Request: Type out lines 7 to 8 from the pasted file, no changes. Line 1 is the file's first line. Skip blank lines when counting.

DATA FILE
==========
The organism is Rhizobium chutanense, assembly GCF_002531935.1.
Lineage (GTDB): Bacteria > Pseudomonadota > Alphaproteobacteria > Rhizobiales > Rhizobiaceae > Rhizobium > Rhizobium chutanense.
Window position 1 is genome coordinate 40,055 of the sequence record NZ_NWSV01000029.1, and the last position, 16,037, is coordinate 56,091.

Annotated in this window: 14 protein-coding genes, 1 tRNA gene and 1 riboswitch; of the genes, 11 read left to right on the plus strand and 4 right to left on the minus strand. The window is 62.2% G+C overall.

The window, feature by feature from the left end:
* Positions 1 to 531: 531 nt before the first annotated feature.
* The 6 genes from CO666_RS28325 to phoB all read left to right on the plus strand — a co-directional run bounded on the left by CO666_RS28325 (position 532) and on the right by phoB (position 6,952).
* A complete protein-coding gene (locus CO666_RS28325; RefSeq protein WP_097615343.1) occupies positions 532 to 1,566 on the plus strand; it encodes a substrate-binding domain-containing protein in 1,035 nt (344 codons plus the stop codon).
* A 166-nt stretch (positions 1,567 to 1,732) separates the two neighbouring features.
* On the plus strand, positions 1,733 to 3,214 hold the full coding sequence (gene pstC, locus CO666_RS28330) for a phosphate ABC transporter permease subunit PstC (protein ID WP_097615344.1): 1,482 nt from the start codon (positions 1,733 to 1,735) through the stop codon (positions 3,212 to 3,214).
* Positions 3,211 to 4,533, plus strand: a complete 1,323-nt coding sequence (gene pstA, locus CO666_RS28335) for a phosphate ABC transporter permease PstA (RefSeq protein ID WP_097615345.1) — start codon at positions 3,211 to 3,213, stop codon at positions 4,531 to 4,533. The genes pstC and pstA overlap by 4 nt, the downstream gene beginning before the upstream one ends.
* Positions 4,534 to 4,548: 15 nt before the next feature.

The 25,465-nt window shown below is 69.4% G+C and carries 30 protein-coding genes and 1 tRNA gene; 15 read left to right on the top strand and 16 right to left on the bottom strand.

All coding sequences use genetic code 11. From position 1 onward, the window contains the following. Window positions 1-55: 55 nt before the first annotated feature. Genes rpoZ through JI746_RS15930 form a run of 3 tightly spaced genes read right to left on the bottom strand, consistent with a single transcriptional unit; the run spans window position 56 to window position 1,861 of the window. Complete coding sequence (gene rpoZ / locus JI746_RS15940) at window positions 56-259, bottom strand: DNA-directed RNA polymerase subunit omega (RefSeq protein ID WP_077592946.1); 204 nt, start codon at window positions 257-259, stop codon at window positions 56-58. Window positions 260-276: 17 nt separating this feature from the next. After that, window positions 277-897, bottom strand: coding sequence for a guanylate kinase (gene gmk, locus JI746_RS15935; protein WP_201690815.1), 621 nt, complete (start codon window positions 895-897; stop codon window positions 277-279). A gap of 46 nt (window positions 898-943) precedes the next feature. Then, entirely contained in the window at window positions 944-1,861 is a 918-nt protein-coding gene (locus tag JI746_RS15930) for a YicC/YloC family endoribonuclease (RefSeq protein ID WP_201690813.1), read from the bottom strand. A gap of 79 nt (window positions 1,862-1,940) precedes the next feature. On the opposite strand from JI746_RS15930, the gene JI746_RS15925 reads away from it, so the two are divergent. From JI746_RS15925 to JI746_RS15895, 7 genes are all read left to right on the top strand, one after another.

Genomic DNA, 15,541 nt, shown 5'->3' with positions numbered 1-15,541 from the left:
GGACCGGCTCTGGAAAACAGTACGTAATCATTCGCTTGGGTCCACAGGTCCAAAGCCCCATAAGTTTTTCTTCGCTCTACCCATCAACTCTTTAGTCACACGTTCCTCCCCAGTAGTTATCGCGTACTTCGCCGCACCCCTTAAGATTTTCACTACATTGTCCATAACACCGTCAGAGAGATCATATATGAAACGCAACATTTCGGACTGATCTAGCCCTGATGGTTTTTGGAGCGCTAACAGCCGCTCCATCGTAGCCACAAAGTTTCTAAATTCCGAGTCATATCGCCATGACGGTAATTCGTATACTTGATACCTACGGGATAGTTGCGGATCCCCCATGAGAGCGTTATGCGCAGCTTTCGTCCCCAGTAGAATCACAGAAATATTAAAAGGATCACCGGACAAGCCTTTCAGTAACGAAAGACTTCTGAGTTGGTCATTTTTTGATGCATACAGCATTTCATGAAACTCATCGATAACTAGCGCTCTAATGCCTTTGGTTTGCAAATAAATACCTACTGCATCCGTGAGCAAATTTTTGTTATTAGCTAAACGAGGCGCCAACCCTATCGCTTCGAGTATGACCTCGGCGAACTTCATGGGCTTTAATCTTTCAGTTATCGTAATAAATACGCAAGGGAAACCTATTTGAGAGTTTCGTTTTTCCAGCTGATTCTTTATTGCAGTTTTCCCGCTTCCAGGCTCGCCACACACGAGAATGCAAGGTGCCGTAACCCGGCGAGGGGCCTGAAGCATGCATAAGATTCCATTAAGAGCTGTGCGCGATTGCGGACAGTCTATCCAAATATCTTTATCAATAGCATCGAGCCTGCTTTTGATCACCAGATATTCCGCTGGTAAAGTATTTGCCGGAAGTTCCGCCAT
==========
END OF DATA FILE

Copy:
* The 6 genes from CO666_RS28325 to phoB all read left to right on the plus strand — a co-directional run bounded on the left by CO666_RS28325 (position 532) and on the right by phoB (position 6,952).
* A complete protein-coding gene (locus CO666_RS28325; RefSeq protein WP_097615343.1) occupies positions 532 to 1,566 on the plus strand; it encodes a substrate-binding domain-containing protein in 1,035 nt (344 codons plus the stop codon).